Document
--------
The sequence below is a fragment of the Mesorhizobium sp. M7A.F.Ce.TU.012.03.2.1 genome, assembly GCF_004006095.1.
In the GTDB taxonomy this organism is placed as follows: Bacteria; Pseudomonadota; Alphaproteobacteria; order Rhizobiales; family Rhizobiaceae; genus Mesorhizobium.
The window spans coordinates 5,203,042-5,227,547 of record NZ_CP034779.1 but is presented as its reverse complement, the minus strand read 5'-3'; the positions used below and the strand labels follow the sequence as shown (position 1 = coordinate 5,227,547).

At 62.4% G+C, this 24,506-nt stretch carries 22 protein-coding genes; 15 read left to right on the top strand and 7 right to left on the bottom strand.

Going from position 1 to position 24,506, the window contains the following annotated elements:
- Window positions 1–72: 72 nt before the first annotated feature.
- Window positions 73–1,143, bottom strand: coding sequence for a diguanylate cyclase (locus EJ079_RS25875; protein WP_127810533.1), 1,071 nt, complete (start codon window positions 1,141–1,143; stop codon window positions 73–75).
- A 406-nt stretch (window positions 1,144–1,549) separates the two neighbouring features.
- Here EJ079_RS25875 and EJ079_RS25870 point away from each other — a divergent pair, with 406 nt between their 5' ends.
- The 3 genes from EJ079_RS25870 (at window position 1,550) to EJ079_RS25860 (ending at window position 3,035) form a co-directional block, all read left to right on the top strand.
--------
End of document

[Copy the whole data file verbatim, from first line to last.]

The sequence below is a fragment of the Mesorhizobium sp. M7A.F.Ce.TU.012.03.2.1 genome, assembly GCF_004006095.1.
In the GTDB taxonomy this organism is placed as follows: Bacteria; Pseudomonadota; Alphaproteobacteria; order Rhizobiales; family Rhizobiaceae; genus Mesorhizobium.
The window spans coordinates 5,203,042-5,227,547 of record NZ_CP034779.1 but is presented as its reverse complement, the minus strand read 5'-3'; the positions used below and the strand labels follow the sequence as shown (position 1 = coordinate 5,227,547).

At 62.4% G+C, this 24,506-nt stretch carries 22 protein-coding genes; 15 read left to right on the top strand and 7 right to left on the bottom strand.

Going from position 1 to position 24,506, the window contains the following annotated elements:
- Window positions 1–72: 72 nt before the first annotated feature.
- Window positions 73–1,143, bottom strand: coding sequence for a diguanylate cyclase (locus EJ079_RS25875; protein WP_127810533.1), 1,071 nt, complete (start codon window positions 1,141–1,143; stop codon window positions 73–75).
- A 406-nt stretch (window positions 1,144–1,549) separates the two neighbouring features.
- Here EJ079_RS25875 and EJ079_RS25870 point away from each other — a divergent pair, with 406 nt between their 5' ends.
- The 3 genes from EJ079_RS25870 (at window position 1,550) to EJ079_RS25860 (ending at window position 3,035) form a co-directional block, all read left to right on the top strand.